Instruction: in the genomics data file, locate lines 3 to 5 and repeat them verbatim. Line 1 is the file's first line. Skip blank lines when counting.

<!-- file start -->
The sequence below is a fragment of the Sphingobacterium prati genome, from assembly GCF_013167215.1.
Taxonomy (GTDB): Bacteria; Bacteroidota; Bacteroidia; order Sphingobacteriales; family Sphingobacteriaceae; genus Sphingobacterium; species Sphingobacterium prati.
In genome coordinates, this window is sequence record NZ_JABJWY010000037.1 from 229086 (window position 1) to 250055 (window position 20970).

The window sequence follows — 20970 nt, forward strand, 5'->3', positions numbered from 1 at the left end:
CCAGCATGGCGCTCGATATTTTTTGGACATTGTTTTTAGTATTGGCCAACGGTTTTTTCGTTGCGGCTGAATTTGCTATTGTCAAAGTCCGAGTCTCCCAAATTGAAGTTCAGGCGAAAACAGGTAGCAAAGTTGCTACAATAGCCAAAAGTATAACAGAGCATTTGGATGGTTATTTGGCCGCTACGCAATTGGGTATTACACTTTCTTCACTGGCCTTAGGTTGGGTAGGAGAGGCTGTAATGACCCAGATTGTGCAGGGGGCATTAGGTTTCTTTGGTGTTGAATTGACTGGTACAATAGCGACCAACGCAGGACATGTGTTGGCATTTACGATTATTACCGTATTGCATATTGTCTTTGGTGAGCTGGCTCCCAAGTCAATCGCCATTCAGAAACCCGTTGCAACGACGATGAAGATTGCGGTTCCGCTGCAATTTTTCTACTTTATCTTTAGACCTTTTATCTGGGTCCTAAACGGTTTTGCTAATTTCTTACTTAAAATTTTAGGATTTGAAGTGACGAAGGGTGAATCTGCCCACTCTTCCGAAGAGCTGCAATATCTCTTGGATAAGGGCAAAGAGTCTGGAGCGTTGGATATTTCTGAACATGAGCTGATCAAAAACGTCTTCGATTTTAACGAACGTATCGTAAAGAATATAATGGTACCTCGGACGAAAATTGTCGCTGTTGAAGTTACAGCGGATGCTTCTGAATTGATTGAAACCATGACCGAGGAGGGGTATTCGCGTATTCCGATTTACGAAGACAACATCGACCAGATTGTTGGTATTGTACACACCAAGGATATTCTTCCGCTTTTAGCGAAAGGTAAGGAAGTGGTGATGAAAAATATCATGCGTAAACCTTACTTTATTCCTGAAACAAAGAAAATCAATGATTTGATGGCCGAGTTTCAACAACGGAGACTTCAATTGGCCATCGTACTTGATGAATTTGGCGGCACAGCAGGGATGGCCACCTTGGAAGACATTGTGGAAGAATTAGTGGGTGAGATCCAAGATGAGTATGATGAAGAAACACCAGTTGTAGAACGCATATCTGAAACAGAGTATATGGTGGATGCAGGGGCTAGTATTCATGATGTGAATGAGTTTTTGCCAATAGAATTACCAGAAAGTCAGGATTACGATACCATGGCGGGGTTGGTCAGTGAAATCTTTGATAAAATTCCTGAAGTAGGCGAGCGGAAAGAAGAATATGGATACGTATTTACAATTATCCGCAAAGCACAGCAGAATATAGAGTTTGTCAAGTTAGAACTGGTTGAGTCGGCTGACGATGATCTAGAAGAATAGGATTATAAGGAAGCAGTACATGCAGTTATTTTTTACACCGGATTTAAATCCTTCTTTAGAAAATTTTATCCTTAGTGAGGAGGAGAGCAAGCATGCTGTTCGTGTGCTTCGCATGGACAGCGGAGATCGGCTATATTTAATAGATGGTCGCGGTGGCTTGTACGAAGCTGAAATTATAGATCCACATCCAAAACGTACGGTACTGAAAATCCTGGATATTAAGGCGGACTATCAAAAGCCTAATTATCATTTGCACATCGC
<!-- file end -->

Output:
In genome coordinates, this window is sequence record NZ_JABJWY010000037.1 from 229086 (window position 1) to 250055 (window position 20970).

The window sequence follows — 20970 nt, forward strand, 5'->3', positions numbered from 1 at the left end:
CCAGCATGGCGCTCGATATTTTTTGGACATTGTTTTTAGTATTGGCCAACGGTTTTTTCGTTGCGGCTGAATTTGCTATTGTCAAAGTCCGAGTCTCCCAAATTGAAGTTCAGGCGAAAACAGGTAGCAAAGTTGCTACAATAGCCAAAAGTATAACAGAGCATTTGGATGGTTATTTGGCCGCTACGCAATTGGGTATTACACTTTCTTCACTGGCCTTAGGTTGGGTAGGAGAGGCTGTAATGACCCAGATTGTGCAGGGGGCATTAGGTTTCTTTGGTGTTGAATTGACTGGTACAATAGCGACCAACGCAGGACATGTGTTGGCATTTACGATTATTACCGTATTGCATATTGTCTTTGGTGAGCTGGCTCCCAAGTCAATCGCCATTCAGAAACCCGTTGCAACGACGATGAAGATTGCGGTTCCGCTGCAATTTTTCTACTTTATCTTTAGACCTTTTATCTGGGTCCTAAACGGTTTTGCTAATTTCTTACTTAAAATTTTAGGATTTGAAGTGACGAAGGGTGAATCTGCCCACTCTTCCGAAGAGCTGCAATATCTCTTGGATAAGGGCAAAGAGTCTGGAGCGTTGGATATTTCTGAACATGAGCTGATCAAAAACGTCTTCGATTTTAACGAACGTATCGTAAAGAATATAATGGTACCTCGGACGAAAATTGTCGCTGTTGAAGTTACAGCGGATGCTTCTGAATTGATTGAAACCATGACCGAGGAGGGGTATTCGCGTATTCCGATTTACGAAGACAACATCGACCAGATTGTTGGTATTGTACACACCAAGGATATTCTTCCGCTTTTAGCGAAAGGTAAGGAAGTGGTGATGAAAAATATCATGCGTAAACCTTACTTTATTCCTGAAACAAAGAAAATCAATGATTTGATGGCCGAGTTTCAACAACGGAGACTTCAATTGGCCATCGTACTTGATGAATTTGGCGGCACAGCAGGGATGGCCACCTTGGAAGACATTGTGGAAGAATTAGTGGGTGAGATCCAAGATGAGTATGATGAAGAAACACCAGTTGTAGAACGCATATCTGAAACAGAGTATATGGTGGATGCAGGGGCTAGTATTCATGATGTGAATGAGTTTTTGCCAATAGAATTACCAGAAAGTCAGGATTACGATACCATGGCGGGGTTGGTCAGTGAAATCTTTGATAAAATTCCTGAAGTAGGCGAGCGGAAAGAAGAATATGGATACGTATTTACAATTATCCGCAAAGCACAGCAGAATATAGAGTTTGTCAAGTTAGAACTGGTTGAGTCGGCTGACGATGATCTAGAAGAATAGGATTATAAGGAAGCAGTACATGCAGTTATTTTTTACACCGGATTTAAATCCTTCTTTAGAAAATTTTATCCTTAGTGAGGAGGAGAGCAAGCATGCTGTTCGTGTGCTTCGCATGGACAGCGGAGATCGGCTATATTTAATAGATGGTCGCGGTGGCTTGTACGAAGCTGAAATTATAGATCCACATCCAAAACGTACGGTACTGAAAATCCTGGATATTAAGGCGGACTATCAAAAGCCTAATTATCATTTGCACATCGC